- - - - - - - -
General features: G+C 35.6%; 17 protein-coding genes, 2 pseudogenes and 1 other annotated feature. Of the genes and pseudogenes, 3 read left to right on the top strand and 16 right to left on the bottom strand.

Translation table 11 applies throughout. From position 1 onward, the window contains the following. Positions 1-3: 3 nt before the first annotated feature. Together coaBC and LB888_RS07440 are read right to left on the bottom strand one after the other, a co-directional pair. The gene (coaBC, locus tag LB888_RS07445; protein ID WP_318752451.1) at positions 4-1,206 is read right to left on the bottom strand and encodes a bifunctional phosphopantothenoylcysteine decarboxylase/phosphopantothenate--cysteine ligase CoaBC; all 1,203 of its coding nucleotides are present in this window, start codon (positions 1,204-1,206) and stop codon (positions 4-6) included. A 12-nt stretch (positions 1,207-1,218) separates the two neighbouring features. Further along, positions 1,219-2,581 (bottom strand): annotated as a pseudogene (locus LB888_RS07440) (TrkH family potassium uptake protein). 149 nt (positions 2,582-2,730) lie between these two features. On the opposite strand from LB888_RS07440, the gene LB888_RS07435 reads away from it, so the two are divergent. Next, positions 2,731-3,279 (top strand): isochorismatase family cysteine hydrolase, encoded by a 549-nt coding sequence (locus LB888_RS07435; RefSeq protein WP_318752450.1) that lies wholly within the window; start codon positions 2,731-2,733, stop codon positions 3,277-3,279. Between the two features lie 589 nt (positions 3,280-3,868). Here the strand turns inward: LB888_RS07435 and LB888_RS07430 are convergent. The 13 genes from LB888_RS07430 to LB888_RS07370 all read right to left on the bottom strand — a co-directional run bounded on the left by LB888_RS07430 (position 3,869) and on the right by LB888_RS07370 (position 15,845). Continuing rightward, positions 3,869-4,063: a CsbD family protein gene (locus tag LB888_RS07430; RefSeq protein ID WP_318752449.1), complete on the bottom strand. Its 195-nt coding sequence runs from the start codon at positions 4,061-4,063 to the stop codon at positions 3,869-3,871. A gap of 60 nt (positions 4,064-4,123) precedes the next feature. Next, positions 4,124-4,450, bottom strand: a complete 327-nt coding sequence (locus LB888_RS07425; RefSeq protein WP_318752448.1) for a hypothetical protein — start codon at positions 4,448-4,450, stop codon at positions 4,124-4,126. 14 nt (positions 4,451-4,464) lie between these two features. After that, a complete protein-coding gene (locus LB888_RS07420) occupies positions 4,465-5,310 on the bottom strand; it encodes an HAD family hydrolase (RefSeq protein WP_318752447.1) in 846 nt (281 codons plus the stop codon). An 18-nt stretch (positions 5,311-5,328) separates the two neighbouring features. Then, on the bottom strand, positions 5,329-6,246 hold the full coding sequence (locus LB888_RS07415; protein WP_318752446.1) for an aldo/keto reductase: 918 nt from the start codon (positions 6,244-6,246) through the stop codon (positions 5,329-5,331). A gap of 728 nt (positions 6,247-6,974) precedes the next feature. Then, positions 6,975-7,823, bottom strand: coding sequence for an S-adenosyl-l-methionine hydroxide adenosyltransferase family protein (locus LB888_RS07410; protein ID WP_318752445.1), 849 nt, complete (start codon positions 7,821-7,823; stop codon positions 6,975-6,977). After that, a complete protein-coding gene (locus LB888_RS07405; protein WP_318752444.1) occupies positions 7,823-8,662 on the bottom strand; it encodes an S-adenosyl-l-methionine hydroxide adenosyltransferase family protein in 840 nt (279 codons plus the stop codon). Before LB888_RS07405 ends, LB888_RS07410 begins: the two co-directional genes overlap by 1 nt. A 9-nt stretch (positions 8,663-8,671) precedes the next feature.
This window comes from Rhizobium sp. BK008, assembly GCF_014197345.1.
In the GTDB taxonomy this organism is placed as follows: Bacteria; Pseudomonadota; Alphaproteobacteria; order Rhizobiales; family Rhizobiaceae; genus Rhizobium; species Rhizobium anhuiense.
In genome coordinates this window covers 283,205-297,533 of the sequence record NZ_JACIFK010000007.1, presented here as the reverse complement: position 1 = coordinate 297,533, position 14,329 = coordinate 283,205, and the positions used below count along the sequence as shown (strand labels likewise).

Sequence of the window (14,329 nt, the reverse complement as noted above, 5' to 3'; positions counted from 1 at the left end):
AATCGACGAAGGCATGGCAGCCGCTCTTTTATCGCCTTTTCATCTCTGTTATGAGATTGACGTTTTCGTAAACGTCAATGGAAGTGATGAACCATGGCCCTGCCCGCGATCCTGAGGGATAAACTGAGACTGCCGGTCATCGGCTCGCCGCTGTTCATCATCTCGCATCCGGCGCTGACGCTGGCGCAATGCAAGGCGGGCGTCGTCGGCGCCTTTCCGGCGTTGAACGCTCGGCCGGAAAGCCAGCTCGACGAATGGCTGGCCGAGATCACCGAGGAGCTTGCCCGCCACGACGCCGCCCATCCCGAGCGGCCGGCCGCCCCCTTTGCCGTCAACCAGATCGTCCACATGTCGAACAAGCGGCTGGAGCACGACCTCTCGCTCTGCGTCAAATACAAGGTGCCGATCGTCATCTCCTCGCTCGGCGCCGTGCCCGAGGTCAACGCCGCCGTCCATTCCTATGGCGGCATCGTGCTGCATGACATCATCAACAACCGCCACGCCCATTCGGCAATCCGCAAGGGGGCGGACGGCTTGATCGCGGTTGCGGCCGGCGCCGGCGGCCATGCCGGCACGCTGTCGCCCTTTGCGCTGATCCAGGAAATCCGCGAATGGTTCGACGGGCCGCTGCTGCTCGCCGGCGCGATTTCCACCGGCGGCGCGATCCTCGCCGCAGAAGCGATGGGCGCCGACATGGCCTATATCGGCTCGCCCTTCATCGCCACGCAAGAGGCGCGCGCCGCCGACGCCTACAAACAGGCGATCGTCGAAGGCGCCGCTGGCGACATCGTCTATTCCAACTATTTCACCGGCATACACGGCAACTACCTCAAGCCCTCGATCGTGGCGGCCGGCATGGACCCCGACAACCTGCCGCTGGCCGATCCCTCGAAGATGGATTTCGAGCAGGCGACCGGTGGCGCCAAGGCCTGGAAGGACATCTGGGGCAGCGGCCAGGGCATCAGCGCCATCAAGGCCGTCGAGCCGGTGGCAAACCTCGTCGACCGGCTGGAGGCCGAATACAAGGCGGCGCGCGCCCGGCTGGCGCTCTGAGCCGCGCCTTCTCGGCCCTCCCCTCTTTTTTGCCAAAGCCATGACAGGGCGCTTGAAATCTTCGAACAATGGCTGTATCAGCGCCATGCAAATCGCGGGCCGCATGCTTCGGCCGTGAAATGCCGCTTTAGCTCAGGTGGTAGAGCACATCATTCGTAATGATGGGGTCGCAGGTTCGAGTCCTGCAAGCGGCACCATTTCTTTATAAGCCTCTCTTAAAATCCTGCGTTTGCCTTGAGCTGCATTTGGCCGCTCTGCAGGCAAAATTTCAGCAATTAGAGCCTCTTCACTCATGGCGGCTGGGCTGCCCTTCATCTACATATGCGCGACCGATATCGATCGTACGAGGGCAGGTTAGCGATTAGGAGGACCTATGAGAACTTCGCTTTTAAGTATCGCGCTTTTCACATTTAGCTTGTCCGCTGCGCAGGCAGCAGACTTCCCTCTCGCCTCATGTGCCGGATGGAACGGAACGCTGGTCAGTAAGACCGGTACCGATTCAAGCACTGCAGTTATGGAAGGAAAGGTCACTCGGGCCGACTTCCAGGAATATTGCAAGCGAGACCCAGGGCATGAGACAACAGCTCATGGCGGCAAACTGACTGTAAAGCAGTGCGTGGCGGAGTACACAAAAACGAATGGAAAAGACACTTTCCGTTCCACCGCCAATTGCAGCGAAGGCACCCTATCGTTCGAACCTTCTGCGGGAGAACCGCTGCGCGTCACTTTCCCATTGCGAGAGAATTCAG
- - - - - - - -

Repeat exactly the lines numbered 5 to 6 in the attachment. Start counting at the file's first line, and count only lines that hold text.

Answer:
In genome coordinates this window covers 283,205-297,533 of the sequence record NZ_JACIFK010000007.1, presented here as the reverse complement: position 1 = coordinate 297,533, position 14,329 = coordinate 283,205, and the positions used below count along the sequence as shown (strand labels likewise).

Sequence of the window (14,329 nt, the reverse complement as noted above, 5' to 3'; positions counted from 1 at the left end):